Imagine your doctor told you at the end of an exam, “I’m going to prescribe you an artistic experience.” Would you be thinking, “Time to get a new doctor”?
Well, you might want to stick with the one you have. As I edited the new issue of Stanford Medicine magazine, I learned that taking part in art probably won’t cure you, but, depending on your particular illness, it really could help. People with Parkinson’s disease, for instance, benefit physically and psychologically from taking dance classes.
The winter issue of Stanford Medicine, produced in collaboration with Stanford’s Medicine and the Muse program, features articles on the role of the arts and humanities in medicine, among them an article on Dance for PD, a program that offers dance classes to people with Parkinson’s disease. In the article, neurologist Helen Bronte-Stewart, MD, explains:
The worlds of dance and medicine have been far apart for a long time. That is why this is so exciting... As physicians, we stress the importance of physical activity, social interaction and mental stimulation to our patients with Parkinson’s disease... Dance for PD gives them all three. But it is much more than a possible therapy or treatment; the PD dancers have told us this type of dance restores their self-image and brings them joy.
A video that will cheer your soul about the dance program is available on the magazine’s website.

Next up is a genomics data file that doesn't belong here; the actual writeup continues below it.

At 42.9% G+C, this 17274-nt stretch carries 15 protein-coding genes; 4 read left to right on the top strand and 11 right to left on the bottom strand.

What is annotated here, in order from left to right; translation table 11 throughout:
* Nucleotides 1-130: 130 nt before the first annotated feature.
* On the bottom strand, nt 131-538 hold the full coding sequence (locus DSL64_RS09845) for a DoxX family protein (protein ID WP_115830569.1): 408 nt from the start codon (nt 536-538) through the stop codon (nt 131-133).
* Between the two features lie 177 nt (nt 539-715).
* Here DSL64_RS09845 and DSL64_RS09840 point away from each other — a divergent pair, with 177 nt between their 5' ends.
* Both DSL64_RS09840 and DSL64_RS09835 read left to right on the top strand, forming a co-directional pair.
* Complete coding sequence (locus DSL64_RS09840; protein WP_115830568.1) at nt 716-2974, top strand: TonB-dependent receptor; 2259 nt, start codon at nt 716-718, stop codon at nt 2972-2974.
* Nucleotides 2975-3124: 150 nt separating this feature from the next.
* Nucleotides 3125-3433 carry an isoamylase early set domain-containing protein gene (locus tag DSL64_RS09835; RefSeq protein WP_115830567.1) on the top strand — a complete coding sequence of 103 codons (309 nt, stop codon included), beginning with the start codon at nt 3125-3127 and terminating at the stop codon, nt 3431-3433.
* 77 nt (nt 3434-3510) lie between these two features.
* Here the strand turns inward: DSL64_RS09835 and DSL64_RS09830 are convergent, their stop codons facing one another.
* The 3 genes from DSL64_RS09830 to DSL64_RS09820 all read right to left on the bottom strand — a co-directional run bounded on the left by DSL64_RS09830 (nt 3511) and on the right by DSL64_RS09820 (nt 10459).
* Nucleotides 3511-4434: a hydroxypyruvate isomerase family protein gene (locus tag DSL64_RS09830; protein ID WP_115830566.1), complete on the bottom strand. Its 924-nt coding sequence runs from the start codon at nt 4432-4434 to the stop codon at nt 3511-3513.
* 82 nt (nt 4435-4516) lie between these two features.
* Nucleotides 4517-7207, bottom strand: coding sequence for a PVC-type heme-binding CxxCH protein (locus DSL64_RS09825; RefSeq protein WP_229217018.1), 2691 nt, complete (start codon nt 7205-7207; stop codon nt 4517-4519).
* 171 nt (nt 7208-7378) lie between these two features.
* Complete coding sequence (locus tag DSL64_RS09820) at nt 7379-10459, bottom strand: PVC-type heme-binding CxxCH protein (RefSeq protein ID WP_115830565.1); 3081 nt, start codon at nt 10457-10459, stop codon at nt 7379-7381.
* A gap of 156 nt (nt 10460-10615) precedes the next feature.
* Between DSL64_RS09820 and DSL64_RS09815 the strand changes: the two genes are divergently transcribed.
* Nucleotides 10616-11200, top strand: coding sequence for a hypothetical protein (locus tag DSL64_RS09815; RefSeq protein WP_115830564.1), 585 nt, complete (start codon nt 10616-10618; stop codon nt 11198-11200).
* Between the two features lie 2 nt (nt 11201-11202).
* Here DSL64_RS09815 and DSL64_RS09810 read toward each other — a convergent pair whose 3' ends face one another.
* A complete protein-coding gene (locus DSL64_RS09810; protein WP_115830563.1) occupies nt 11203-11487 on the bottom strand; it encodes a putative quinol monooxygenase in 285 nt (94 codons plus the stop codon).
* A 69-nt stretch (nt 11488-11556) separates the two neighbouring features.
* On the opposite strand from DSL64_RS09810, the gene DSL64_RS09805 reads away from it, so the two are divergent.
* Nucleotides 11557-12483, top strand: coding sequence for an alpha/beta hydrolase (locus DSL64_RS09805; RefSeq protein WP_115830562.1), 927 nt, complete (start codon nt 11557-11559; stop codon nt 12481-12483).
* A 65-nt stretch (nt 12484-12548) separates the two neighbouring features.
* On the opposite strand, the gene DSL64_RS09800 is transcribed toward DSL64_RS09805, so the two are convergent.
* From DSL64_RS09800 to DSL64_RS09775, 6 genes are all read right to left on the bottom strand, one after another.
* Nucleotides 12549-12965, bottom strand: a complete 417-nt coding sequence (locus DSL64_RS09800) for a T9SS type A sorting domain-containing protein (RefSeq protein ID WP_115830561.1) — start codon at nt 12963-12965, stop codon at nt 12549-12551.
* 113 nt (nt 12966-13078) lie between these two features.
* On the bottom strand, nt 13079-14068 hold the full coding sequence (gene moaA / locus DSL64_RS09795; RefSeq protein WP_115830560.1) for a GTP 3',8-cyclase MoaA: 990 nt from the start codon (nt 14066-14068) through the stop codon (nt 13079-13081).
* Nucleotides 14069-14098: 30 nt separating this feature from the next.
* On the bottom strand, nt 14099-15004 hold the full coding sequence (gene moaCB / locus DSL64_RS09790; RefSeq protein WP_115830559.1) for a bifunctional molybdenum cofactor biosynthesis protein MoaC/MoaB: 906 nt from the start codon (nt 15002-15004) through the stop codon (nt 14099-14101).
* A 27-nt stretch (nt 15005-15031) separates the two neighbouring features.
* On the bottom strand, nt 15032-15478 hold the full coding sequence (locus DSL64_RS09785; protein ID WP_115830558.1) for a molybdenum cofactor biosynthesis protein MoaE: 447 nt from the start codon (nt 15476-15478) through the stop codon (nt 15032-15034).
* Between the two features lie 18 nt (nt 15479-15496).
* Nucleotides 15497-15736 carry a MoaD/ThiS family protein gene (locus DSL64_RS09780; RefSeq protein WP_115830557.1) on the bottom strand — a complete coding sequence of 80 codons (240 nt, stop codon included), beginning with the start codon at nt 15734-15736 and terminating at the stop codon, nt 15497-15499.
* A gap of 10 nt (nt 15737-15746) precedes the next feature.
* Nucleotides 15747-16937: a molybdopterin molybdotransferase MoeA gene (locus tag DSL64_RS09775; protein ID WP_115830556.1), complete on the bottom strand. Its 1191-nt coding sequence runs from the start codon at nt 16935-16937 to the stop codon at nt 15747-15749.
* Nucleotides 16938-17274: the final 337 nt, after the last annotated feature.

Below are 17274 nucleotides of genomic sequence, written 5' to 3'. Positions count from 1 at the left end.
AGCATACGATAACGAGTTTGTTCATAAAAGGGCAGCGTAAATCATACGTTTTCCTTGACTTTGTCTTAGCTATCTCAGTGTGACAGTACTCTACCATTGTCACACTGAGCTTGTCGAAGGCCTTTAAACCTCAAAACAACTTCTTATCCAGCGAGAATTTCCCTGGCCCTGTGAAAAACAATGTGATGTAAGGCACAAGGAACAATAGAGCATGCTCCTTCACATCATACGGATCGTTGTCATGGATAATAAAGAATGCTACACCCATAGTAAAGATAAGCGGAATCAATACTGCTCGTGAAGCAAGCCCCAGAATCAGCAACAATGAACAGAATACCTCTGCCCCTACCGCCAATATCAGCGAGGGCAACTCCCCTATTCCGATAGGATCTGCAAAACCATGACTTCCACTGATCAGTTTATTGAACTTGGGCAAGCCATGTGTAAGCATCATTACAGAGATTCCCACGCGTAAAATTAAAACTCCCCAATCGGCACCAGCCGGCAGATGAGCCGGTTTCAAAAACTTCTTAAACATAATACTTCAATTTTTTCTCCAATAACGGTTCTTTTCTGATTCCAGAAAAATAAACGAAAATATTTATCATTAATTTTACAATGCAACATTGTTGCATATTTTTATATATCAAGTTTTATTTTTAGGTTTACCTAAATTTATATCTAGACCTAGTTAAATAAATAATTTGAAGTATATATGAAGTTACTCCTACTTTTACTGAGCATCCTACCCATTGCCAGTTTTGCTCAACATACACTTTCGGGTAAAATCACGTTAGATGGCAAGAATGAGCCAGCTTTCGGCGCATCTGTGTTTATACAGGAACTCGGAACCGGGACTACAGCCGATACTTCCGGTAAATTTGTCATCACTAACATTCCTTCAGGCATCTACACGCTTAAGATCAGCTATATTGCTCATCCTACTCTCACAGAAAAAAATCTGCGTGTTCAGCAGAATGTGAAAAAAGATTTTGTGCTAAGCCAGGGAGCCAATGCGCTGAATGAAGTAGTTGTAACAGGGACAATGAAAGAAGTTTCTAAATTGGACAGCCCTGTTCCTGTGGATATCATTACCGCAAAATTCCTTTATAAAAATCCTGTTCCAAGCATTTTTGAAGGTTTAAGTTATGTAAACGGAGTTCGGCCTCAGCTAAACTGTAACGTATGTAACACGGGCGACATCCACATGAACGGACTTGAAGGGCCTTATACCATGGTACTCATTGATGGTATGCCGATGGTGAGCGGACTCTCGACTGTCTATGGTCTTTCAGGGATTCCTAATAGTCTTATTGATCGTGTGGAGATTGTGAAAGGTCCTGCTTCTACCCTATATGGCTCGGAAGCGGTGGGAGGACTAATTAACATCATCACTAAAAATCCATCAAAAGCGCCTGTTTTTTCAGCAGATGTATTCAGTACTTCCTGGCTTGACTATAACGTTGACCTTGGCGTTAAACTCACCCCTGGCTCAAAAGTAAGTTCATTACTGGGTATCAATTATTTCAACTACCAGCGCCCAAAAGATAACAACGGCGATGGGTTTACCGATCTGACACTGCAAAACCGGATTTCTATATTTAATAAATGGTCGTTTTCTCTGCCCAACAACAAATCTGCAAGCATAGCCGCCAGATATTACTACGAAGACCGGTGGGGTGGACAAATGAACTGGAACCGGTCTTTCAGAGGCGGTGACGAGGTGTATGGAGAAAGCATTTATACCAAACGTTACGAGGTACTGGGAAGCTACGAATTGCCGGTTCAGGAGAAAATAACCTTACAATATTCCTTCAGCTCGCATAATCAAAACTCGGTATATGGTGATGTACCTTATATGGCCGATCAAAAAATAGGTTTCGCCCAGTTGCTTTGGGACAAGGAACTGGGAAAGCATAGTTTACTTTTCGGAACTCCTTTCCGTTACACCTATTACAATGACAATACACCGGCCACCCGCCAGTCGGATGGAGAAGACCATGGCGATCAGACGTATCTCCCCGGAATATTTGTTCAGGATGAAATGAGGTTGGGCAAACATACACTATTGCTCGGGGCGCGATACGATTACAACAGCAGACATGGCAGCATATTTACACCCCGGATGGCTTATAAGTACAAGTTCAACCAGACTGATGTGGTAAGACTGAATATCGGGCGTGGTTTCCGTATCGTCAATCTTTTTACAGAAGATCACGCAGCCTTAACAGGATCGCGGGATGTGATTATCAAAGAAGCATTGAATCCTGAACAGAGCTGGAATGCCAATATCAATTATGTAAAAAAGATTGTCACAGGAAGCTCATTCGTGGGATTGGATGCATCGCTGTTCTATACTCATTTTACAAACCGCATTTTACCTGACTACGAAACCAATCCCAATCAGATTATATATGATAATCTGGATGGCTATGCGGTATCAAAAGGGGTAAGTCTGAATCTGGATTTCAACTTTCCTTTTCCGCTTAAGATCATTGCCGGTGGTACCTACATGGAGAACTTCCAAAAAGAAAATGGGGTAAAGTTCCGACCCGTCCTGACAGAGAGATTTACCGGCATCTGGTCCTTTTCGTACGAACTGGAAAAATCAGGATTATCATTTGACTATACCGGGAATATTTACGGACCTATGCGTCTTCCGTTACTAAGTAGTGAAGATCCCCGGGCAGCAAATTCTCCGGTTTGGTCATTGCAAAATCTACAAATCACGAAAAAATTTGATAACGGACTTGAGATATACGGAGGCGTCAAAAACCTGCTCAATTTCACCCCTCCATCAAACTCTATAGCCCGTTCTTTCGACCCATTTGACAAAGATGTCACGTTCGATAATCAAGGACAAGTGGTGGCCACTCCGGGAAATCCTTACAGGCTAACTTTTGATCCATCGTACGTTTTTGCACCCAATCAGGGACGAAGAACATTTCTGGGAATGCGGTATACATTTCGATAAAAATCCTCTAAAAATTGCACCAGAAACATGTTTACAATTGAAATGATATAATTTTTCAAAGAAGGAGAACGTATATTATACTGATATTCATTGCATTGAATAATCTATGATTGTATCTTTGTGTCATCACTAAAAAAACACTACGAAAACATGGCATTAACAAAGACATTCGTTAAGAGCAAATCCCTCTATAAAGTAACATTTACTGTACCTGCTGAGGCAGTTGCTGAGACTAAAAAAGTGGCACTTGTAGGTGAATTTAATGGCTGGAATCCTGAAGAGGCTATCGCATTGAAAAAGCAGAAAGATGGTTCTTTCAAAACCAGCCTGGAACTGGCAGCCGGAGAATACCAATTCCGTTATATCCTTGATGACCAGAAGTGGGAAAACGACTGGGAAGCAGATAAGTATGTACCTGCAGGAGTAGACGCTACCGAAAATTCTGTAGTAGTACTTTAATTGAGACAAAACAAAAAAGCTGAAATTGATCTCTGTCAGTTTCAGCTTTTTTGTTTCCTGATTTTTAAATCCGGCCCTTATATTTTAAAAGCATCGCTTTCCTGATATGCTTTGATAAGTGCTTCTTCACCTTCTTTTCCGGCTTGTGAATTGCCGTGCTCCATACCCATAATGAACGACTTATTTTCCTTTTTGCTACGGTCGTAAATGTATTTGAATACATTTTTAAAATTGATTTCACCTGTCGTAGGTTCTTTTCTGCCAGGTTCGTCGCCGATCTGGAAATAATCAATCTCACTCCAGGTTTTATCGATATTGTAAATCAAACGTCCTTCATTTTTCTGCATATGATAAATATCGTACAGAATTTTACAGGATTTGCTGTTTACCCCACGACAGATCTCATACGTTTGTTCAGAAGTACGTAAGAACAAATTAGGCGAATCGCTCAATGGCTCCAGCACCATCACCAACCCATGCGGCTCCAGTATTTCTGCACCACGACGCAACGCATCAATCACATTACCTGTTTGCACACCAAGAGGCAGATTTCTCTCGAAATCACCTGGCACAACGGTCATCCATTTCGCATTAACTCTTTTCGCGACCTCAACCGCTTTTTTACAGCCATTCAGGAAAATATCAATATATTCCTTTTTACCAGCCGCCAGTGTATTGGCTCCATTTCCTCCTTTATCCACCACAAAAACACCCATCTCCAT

Also in the issue:
- "Healing arts": A physician-poet’s essay on the movement to include the arts and humanities in medical education and practice.
- "Expressions": A collection of stories about Stanford medical students who use art in a variety of ways to become better doctors.
- "The body majestic": A Q&A with Max Aguilera-Hellweg, MD, a world-class photographer who earned a medical degree and then returned to photography to document the body during surgery and in everyday life.
- "Art and the eye": An article by an ophthalmologist explaining how our eyes help us perceive color, including strategies artists use, knowingly or otherwise, to create magical effects.
- "Picture imperfect": A story about children in chronic pain who use photography to convey their experiences to their families and doctors.
The issue also includes an article about a new paradigm for cancer research that looks beyond mutations as the cause of the disease, and a feature about a newborn’s life-and-death battle that revealed the power of a few mutant heart cells to wreak massive damage.
Previously: The power and limits of zeroing in: Stanford Medicine magazine on diagnostics, Strive, thrive and take five: Stanford Medicine magazine on the science of well-being and Ties that heal: Stanford Medicine magazine examines relationships
Illustration by Jeffrey Fisher